Turmeric is widely recognized as the spice that gives curry powder its distinctive color and flavor, but it’s more than a culinary staple. In fact, the golden spice has been used as an herbal medicine for nearly 4000 years.1

In recent decades, researchers have studied turmeric’s main active ingredient, curcumin, to see if it’s a viable treatment option for various prominent disease states. What does science say about turmeric’s potential role in combatting cancer, type 2 diabetes (T2D), depression, and arthritis?


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In vitro and animal model studies suggest that curcumin has anticancer properties. The bright yellow chemical is thought to inhibit cell proliferation by decreasing the expression of cell-signaling components that are important for cancer growth.2,3

While high-quality clinical trials are in relative short supply, there have been notable in-human studies on the subject. In a 2016 pilot phase 2 study, researchers evaluated 26 men with progressive chemotherapy-naive metastatic castration-resistant prostate cancer (CRPC) who received curcumin 6 g daily in combination with docetaxel and prednisone for 6 cycles. A prostate-specific antigen (PSA) response of 59% was noted, and 40% of patients experienced a partial response. No adverse events were attributed to curcumin.4

Also in 2016, researchers evaluated the efficacy of curcumin for leukoplakia. In a phase 2 trial, investigators found that curcumin administration resulted in a higher number of clinical responses compared with placebo (67.5% vs 55.3%).5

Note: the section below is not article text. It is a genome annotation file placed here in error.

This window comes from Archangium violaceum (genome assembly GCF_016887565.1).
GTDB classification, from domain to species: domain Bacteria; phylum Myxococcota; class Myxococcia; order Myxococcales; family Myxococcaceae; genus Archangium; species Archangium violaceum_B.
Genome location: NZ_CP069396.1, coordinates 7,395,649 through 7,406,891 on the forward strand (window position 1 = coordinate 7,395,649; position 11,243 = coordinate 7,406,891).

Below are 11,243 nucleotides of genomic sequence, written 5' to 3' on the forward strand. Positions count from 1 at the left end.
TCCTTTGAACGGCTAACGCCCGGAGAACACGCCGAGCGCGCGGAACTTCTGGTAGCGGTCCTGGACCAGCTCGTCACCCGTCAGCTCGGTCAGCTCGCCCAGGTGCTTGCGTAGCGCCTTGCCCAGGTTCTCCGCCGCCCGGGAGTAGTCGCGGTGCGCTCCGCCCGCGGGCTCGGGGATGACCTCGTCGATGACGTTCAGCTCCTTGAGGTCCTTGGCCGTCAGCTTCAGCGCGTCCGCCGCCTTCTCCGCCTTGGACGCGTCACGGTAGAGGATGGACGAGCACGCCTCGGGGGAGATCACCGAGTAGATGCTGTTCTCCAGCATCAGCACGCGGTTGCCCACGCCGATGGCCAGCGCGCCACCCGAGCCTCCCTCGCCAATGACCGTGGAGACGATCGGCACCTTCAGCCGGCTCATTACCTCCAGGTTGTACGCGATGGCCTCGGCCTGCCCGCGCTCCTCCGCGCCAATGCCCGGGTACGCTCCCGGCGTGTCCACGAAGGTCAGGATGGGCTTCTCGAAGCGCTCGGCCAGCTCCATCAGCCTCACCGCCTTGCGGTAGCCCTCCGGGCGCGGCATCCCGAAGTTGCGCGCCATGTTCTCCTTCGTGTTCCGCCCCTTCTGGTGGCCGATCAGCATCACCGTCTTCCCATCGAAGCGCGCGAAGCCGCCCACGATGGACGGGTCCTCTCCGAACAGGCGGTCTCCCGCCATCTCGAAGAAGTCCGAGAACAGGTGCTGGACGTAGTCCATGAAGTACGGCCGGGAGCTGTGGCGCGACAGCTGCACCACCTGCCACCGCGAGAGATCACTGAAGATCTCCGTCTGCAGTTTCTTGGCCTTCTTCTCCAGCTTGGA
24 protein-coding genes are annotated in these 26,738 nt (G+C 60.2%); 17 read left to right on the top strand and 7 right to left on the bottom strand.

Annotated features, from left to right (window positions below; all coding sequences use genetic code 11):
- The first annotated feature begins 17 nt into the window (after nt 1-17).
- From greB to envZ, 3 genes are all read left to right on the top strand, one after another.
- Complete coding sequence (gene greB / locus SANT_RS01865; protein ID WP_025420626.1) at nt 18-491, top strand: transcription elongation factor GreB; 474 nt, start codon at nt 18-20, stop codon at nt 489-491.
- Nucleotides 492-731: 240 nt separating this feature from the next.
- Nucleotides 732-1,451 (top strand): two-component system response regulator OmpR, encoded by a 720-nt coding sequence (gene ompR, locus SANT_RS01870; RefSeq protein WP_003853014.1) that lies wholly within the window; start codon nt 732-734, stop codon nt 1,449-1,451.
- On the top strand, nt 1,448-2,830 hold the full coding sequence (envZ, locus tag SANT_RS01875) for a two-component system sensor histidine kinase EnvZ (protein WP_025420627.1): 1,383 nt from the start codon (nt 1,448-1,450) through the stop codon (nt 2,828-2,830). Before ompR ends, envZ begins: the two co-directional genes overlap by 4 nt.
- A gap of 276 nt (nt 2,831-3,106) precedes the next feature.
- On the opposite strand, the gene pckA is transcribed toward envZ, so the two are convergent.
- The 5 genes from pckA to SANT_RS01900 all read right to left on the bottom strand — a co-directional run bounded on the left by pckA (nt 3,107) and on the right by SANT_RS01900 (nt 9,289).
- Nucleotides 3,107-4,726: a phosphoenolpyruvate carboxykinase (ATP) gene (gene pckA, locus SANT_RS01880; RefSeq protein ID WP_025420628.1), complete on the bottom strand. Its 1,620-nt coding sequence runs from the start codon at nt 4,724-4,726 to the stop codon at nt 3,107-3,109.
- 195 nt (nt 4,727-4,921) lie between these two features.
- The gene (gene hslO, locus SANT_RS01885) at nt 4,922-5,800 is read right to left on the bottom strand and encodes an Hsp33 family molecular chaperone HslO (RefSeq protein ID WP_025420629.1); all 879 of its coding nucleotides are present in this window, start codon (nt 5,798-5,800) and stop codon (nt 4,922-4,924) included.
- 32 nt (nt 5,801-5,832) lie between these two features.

Bottom Line: While laboratory research and early phase clinical trials show anticancer properties in curcumin, it’s premature to state that its anticancer effects are applicable to humans. Currently, there is a lack of large-scale, well-controlled, late-phase clinical trials on the subject.

Type 2 Diabetes

In 2013, researchers published a systematic review of curcumin and T2D. The investigators found that turmeric may help lower blood glucose levels and other diabetes-related complications. However, many of the findings included were from animal studies. The researchers concluded that clinical trials are needed to confirm curcumin’s potential in limiting diabetes and associated disorders.6

One noteworthy clinical trial was conducted in Thailand. In the randomized, double-blind study, 240 participants with prediabetes were randomly assigned to receive curcumin or placebo capsules for 9 months. After treatment, 16.4% of subjects in the placebo group were diagnosed with T2D mellitus, while none of the people in the curcumin group received the same diagnosis.7

Bottom Line: While there is some evidence to suggest that curcumin can help prevent the onset of T2D, multiple robust clinical trials are needed to verify its effectiveness in this disease state.

This article originally appeared on Clinical Advisor